Opinion: Sorry!!! No cash refunds

POSTED: 07/7/11 2:44 PM

In these times of economic hardship every dollar spent on bad products hurts more than ever before. We started thinking about this when we glanced over a cash receipt from a local supermarket. It contains all kind of information we usually do not tend to pay too much attention to. The store is serving us with a smile, or so the receipt claims, it neatly lists the dollar-guilder exchange rate, an encouragement to sign up for a member card, the name of the cashier, the time, the date and some figures that mean nothing to us but probably a lot to the store’s accountants.

At the bottom of the receipt we found this text: “Thank you for shopping with us. Sorry!!! No cash refunds.”

This made us somehow think of a 21-year-old Dutchman who took over his father’s grocery store in 1887 (no – this is not a typo; this story starts 124 years ago.

The youngster brought advanced business principles to the party: reliability, quality and service. His slogan: “Not good? Your money back.”

What the youngster started all that time ago is now the largest grocery chain in the Netherlands with around 700 stores. And the slogan that formed the bases of young Albert Heijn’s incredible success still stands today.

Albert Heijn supermarkets make an ambitious claim: all products that are on sale at the stores are of a guaranteed quality. If a product shows a “quality defect,” in other words, if the product is not one hundred percent what the client expects Albert Heijn offers two options: exchange the product or present your cash receipt and get your money back.

And mind you: no questions asked. So if a client buys, say, a pot of strawberry jam, and she or he does not like the taste of it, Albert Heijn will exchange it, or give the client his money back. There is never a discussion. The client is truly king in this grocery empire.

Albert Heijn has put in place a few exceptions but those are all reasonable: DVD’s, compact discs, and medication with a broken seal, state lottery tickets and prepaid phone cards do not fall under the Not Good Money Back rule.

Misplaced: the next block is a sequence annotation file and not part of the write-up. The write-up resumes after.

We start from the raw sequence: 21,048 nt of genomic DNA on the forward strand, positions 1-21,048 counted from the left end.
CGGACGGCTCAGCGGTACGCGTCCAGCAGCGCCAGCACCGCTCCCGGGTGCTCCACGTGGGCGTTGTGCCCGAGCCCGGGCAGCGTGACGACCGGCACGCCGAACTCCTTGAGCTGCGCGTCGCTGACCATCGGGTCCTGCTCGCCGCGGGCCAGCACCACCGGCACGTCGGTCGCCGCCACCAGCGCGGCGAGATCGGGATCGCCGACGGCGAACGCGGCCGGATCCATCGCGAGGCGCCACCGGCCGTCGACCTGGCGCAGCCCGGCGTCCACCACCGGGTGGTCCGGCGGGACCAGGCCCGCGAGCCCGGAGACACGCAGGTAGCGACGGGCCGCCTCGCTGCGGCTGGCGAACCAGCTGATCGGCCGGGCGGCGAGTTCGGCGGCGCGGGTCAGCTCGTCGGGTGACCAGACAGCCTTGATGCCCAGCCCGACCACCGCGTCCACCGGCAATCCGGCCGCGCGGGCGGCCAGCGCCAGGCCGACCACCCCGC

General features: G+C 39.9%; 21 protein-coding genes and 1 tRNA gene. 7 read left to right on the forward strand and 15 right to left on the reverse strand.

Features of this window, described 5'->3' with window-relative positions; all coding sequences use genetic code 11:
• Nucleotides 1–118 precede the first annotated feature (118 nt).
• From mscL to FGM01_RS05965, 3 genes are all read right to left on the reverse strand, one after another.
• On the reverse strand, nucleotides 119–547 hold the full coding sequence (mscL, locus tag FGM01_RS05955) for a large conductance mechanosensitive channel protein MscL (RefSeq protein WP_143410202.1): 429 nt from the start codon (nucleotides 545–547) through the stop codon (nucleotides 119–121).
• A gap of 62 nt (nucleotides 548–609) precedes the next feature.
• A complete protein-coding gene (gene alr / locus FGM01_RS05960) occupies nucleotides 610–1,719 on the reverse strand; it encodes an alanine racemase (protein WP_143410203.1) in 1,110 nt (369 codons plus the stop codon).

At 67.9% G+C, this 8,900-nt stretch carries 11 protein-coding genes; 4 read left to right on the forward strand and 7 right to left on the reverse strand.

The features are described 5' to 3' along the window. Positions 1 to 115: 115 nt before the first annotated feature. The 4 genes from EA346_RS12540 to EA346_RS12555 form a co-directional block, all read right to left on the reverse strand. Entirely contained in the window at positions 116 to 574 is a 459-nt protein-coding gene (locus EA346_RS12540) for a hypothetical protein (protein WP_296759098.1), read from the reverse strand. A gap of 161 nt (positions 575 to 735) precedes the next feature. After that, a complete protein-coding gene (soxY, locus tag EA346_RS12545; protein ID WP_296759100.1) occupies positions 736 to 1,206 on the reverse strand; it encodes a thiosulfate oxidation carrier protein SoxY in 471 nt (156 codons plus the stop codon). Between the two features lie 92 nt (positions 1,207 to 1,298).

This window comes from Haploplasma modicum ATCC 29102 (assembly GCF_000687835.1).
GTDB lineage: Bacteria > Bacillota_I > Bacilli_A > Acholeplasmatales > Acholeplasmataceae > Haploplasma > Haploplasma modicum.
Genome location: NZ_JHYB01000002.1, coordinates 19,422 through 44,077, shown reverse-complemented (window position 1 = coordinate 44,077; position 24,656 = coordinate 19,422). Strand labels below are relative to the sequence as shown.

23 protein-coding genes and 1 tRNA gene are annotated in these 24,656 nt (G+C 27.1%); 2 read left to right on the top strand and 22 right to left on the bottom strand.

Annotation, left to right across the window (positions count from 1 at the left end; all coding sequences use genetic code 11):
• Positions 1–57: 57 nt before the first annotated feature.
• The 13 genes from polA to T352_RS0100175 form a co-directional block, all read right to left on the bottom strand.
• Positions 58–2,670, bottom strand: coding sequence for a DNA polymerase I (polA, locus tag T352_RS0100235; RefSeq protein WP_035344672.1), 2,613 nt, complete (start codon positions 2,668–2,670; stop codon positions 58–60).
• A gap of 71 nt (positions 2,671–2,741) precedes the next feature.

While Albert Heijn has made this policy an integral part of its business success, the courts also do not look kindly upon people who are selling faulty products. A recent and rather humorous example comes from a court in Leeuwarden that recently ruled that the buyer of a young Frisian horse has to get his €7,000 ($10,000) back, because the animal was infected with the EVA-virus. Such an infection is irrelevant in the Netherlands but it is a problem if you want to take your horse across the border. The seller knew that the buyer wanted to export the horse to Chile and that he would not manage to get the animal out of the country because of the infection.

But in St. Maarten things apparently don’t work that way. “Sorry!!! No cash refunds.” It almost reads like an insult to clients who have just been told that the store is ready to serve them with a smile. The real message is that they should not come back whining about rotten fruit or vegetables, or malfunctioning appliances.

Many retailers refer their clients for any problem with the products they sold them to the manufacturer. That makes their own life easy, and leaves many customers frustrated. To change this bad business attitude more consumers ought to drag businesses that attempt to shrug off their complaints into court and call them on their responsibilities. Consumers do not do business with manufacturers, they do business with retailers. And if there is a problem with a product for which consumers have paid good money, it is up to the retailer to solve that problem.

In many cases, certainly when products are under guarantee, this should not be an issue, because the retailer will get his money back from the malfunctioning product’s supplier. Unfortunately, the fact that giving customers their money back when they are dissatisfied is sound business practice with more rewards than disadvantages for companies is something that has not quite sunk in.



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